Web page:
Michael Haneke’s most recent film opens as a kind of spiritual sequel to Hidden, although, this time around, we’re presented with three very different kinds of image. First, we have a series of SmartPhone clips, accompanied by text commentaries, which set up the central narrative of the film: a young girl poisons her mother with her own anti-depressants after feeling abandoned by her in the wake of her divorce. Second, we have a single, sustained shot from a security camera, depicting a building site that sits, for a while, in quotidian banality, until a massive collapse of one of the walls causes chaos and leads an unseen observer to intone “Fuck” before presumably rushing out to inspect the damage. Third, we have a more traditional cinematic shot, from the back seat of a car, as Anne Laurent (Isabelle Huppert), makes her way to inspect the accident. In this shot, which lasts for some time, the SmartPhone is front and centre, and seems to denude any semblance of texture both outside the car, where all we can see is an endless freeway bounded on either side by noise barriers, and inside the car, where Anne moves so seamlessly between French and English that we could be in either country.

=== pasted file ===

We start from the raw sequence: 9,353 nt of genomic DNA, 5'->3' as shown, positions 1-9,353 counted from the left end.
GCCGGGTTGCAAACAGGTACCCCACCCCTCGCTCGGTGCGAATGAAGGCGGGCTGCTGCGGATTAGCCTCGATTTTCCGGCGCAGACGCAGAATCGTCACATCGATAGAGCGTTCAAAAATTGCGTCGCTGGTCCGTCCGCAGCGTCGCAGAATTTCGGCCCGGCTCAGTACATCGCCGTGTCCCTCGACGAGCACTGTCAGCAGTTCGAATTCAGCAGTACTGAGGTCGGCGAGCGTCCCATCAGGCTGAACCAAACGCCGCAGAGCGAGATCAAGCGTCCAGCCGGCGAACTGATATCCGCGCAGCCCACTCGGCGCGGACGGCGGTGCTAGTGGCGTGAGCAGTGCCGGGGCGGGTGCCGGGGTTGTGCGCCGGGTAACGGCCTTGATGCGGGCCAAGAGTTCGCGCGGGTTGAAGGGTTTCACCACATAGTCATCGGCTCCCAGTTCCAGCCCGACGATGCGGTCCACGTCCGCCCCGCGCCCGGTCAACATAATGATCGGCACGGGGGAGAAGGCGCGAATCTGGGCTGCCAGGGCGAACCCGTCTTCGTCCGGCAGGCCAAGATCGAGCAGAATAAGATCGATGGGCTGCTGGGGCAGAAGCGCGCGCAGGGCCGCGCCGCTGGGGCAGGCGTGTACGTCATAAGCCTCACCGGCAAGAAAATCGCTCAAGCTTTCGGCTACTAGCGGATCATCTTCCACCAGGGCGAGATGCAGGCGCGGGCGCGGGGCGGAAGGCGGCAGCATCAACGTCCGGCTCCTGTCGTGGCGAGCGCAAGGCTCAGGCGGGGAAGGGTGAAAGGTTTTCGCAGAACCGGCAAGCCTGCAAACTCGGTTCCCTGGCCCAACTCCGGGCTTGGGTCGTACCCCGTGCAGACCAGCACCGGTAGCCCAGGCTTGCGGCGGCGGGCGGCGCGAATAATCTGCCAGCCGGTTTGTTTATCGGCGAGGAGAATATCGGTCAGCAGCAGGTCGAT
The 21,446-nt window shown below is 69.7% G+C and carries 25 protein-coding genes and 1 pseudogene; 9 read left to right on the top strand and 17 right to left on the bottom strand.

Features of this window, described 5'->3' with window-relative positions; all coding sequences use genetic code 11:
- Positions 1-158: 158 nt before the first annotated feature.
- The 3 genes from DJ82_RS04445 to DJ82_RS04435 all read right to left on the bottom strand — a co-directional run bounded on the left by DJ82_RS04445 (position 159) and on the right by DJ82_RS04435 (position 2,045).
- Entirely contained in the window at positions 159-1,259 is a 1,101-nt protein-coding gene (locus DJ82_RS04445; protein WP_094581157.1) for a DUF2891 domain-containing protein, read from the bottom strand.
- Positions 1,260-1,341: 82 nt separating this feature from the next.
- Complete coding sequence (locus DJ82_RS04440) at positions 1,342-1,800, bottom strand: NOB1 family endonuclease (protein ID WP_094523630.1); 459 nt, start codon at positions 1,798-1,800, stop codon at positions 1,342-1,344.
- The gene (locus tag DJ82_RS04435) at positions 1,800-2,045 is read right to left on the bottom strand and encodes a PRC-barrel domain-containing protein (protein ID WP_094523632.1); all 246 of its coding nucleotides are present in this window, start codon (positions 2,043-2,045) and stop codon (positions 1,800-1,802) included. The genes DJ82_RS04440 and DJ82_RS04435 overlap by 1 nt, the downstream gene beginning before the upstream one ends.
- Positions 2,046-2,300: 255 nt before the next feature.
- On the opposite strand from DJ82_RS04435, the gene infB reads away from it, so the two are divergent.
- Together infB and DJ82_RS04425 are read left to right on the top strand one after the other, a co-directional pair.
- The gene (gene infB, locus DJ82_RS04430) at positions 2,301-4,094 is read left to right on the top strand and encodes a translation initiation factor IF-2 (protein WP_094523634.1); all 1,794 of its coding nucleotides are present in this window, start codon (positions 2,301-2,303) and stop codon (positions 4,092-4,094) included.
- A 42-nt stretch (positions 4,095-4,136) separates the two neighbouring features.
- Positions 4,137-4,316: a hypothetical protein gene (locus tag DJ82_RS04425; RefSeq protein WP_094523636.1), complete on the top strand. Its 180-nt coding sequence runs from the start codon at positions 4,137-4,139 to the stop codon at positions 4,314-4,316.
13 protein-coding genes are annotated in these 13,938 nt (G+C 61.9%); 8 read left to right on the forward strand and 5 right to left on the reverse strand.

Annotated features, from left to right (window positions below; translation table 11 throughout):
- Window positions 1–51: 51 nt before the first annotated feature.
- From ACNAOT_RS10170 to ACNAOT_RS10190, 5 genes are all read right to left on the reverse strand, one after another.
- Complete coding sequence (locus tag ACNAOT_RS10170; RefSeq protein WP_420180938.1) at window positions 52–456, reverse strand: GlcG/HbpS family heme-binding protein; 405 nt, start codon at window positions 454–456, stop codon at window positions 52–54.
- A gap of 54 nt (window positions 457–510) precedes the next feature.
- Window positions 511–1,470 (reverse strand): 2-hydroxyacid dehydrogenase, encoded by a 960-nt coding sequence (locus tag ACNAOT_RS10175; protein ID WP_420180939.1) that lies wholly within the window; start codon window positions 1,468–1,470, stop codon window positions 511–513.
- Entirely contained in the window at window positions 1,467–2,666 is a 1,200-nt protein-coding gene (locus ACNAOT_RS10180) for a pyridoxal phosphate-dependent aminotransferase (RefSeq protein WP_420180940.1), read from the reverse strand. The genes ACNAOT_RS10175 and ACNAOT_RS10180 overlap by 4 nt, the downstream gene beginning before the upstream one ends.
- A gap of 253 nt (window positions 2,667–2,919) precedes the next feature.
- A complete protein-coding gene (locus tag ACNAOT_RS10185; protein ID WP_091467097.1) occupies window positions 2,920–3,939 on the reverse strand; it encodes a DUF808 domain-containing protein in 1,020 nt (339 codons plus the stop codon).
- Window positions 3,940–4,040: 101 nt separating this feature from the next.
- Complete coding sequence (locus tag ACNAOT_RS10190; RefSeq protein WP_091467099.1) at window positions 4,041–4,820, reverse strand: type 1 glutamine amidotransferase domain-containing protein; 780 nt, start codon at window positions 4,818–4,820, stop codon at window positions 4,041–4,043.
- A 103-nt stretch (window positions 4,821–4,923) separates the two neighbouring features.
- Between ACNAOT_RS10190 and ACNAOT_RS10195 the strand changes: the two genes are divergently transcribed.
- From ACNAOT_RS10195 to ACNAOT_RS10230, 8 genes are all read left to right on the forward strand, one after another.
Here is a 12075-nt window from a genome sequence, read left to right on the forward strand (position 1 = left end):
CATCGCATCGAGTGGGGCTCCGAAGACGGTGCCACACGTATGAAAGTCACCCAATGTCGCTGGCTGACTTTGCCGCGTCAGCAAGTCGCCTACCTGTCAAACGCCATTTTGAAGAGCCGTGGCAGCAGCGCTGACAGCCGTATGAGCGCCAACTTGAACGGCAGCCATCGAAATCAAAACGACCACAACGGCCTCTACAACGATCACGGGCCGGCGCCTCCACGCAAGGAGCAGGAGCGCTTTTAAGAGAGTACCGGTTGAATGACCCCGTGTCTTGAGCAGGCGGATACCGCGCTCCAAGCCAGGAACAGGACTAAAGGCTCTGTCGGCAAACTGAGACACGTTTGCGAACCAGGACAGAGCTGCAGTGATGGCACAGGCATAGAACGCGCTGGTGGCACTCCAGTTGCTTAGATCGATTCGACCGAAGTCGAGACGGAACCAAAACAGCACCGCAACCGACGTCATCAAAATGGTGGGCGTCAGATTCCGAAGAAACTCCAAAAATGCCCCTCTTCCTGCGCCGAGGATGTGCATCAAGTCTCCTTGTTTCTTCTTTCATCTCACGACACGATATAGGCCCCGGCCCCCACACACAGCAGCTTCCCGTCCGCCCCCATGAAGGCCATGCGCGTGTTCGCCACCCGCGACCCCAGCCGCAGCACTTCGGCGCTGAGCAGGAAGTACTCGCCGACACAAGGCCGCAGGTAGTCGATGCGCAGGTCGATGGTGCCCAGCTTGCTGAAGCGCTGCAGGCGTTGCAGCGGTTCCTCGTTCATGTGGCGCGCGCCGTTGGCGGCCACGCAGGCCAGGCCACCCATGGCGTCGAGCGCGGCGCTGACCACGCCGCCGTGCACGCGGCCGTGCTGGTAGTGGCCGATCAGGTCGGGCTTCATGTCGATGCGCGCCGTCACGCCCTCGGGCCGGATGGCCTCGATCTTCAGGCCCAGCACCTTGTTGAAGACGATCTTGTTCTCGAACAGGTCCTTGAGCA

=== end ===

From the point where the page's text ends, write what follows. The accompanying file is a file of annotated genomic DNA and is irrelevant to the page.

Whereas Hidden seemed to gesture towards some inexorable limit of even the digital camera, then, Happy End has well and truly exceeded that point. In fact, Happy End made me realise how much Haneke has been trying to dodge this prospect since making Hidden, reverting to a more stylised and historicised cinematic aesthetic with The White Ribbon, rebooting one of his earlier, more classically cinematic efforts with Funny Games and, finally, approaching some traumatic apprehension of lateness and irrelevance with Amour. All of these films were, in some sense, lines of flight from the stark implications of Hidden, but by returning once again to the bourgeois family drama Haneke has forced himself to confront the possible irrelevance of his own camera in the worlds that it once so artfully skewered. As a result, Happy End feels like something of a dead end in Haneke’s work, a reckoning with cinematic mortality that makes for a natural counterpart to Amour even if it plays more of a stylistic sequel to Hidden. To that end, Haneke adopts a kind of anti-style, or counter-style, characterised by long, still, shots that are devoid of any non-diegetic sound or music, although the effect isn’t exactly of silence so much as a perennial, subambient hum that remains just below the camera’s threshold of perception and cognition.